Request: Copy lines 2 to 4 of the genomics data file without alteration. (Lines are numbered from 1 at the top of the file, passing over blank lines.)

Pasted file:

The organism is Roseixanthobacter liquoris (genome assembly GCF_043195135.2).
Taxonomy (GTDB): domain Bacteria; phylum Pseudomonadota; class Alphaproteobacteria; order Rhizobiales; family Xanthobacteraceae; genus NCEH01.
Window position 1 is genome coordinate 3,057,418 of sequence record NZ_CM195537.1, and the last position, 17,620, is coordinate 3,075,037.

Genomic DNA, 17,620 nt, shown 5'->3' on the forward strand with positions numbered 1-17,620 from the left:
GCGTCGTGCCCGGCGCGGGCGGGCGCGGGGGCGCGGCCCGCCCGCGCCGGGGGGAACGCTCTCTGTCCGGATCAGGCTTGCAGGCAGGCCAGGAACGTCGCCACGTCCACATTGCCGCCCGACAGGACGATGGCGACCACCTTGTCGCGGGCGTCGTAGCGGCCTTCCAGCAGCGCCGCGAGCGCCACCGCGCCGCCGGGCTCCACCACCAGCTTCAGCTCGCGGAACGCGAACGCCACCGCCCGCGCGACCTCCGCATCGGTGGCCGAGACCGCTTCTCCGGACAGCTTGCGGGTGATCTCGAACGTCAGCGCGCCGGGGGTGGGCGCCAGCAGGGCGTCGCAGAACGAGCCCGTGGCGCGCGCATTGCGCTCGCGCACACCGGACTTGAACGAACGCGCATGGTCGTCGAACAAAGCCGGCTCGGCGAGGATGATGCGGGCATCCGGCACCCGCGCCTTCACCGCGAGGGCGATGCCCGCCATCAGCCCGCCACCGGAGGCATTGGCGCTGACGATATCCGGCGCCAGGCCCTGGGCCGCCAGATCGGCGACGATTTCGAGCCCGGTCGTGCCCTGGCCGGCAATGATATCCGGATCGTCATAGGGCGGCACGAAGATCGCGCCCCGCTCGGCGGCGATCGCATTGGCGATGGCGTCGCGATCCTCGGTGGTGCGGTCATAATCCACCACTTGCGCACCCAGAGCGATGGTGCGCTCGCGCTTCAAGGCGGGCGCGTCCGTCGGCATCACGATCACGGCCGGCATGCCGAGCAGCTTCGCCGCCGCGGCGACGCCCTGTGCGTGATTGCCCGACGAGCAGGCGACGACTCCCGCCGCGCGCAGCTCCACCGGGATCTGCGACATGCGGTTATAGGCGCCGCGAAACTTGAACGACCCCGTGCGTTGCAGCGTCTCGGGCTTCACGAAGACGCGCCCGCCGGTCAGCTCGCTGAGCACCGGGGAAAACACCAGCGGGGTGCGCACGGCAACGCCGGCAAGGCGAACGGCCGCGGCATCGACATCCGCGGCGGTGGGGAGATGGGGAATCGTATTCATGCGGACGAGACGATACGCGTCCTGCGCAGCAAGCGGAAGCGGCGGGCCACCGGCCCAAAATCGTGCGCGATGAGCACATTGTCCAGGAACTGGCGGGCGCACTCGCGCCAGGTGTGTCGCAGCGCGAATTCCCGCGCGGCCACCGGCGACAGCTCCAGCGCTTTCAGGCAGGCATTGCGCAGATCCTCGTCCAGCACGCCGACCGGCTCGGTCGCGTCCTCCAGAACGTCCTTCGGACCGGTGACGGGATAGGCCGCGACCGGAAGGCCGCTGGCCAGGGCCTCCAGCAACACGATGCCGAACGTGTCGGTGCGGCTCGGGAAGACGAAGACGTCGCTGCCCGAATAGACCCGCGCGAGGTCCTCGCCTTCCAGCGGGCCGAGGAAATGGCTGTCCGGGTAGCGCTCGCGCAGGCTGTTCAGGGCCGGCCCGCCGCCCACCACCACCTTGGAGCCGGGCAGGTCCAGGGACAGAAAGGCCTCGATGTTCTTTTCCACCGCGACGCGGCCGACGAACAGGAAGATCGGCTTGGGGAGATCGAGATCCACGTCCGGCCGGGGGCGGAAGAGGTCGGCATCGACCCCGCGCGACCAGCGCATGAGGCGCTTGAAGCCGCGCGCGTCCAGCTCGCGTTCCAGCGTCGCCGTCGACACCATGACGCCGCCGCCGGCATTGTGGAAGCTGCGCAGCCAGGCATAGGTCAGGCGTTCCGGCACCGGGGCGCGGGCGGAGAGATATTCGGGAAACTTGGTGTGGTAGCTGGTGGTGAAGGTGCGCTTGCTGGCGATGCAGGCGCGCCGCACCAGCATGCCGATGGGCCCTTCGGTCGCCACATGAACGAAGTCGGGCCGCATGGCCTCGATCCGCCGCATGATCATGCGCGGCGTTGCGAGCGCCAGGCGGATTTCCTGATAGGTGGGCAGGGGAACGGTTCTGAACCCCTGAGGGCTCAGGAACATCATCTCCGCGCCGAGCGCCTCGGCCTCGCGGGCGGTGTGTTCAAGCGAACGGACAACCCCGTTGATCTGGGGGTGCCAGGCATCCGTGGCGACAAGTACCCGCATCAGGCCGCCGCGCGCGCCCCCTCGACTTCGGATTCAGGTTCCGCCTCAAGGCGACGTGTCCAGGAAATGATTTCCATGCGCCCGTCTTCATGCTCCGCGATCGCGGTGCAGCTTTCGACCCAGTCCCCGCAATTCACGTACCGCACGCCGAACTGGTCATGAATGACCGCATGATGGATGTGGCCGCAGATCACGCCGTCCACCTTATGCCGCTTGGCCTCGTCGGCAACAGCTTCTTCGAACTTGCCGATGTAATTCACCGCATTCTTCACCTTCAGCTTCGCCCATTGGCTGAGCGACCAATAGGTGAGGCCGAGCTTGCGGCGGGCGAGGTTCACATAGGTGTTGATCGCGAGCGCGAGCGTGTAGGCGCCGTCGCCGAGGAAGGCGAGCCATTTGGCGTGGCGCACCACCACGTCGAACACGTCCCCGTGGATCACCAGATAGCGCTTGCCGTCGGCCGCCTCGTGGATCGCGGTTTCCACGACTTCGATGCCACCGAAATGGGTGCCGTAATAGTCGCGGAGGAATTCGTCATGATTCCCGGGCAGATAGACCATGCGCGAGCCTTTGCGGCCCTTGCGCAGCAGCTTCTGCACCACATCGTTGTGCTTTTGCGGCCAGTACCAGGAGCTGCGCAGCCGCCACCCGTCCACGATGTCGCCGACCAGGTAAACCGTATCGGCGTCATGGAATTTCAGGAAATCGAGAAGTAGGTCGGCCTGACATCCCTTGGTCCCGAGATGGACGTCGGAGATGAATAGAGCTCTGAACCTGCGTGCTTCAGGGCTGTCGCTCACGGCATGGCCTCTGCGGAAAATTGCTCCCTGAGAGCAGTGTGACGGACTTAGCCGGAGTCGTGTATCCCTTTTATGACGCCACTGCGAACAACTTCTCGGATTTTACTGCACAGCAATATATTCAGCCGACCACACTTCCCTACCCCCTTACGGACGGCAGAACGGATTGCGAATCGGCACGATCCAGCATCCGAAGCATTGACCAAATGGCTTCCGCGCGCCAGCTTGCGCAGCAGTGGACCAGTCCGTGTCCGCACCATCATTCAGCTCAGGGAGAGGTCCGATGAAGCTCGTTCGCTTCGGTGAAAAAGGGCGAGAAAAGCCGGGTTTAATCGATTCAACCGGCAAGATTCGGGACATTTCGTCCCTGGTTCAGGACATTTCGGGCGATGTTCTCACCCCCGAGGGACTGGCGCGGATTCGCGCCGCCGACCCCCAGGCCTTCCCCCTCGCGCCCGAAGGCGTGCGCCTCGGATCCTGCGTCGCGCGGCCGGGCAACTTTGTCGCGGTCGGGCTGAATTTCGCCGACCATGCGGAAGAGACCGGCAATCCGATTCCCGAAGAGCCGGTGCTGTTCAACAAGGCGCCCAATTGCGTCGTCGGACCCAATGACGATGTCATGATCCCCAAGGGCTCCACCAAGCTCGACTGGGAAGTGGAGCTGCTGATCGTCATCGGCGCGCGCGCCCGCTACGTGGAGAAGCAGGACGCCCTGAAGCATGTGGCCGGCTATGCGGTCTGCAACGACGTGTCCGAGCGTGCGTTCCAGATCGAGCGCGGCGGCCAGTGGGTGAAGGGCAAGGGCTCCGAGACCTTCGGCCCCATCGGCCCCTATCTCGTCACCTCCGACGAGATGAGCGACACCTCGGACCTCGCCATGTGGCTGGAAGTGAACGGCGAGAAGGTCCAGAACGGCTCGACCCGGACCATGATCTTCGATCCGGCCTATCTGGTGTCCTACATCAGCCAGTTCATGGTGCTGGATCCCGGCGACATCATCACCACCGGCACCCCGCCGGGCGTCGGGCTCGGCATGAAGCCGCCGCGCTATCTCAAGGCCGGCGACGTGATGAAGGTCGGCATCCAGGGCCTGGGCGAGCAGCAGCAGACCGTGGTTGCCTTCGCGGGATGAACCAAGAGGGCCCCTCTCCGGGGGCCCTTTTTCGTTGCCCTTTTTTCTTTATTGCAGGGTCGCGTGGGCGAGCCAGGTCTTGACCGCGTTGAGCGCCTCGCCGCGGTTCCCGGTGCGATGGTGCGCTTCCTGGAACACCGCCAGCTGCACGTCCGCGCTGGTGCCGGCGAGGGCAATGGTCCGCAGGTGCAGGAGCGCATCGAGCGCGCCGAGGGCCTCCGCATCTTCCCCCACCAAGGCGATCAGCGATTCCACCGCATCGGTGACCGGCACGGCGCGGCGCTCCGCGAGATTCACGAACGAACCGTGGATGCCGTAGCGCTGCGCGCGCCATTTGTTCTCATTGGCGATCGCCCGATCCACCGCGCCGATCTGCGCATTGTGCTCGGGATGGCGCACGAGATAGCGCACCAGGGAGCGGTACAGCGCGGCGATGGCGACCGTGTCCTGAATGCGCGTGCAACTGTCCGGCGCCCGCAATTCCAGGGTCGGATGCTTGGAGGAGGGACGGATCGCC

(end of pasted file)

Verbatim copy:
Taxonomy (GTDB): domain Bacteria; phylum Pseudomonadota; class Alphaproteobacteria; order Rhizobiales; family Xanthobacteraceae; genus NCEH01.
Window position 1 is genome coordinate 3,057,418 of sequence record NZ_CM195537.1, and the last position, 17,620, is coordinate 3,075,037.

Genomic DNA, 17,620 nt, shown 5'->3' on the forward strand with positions numbered 1-17,620 from the left: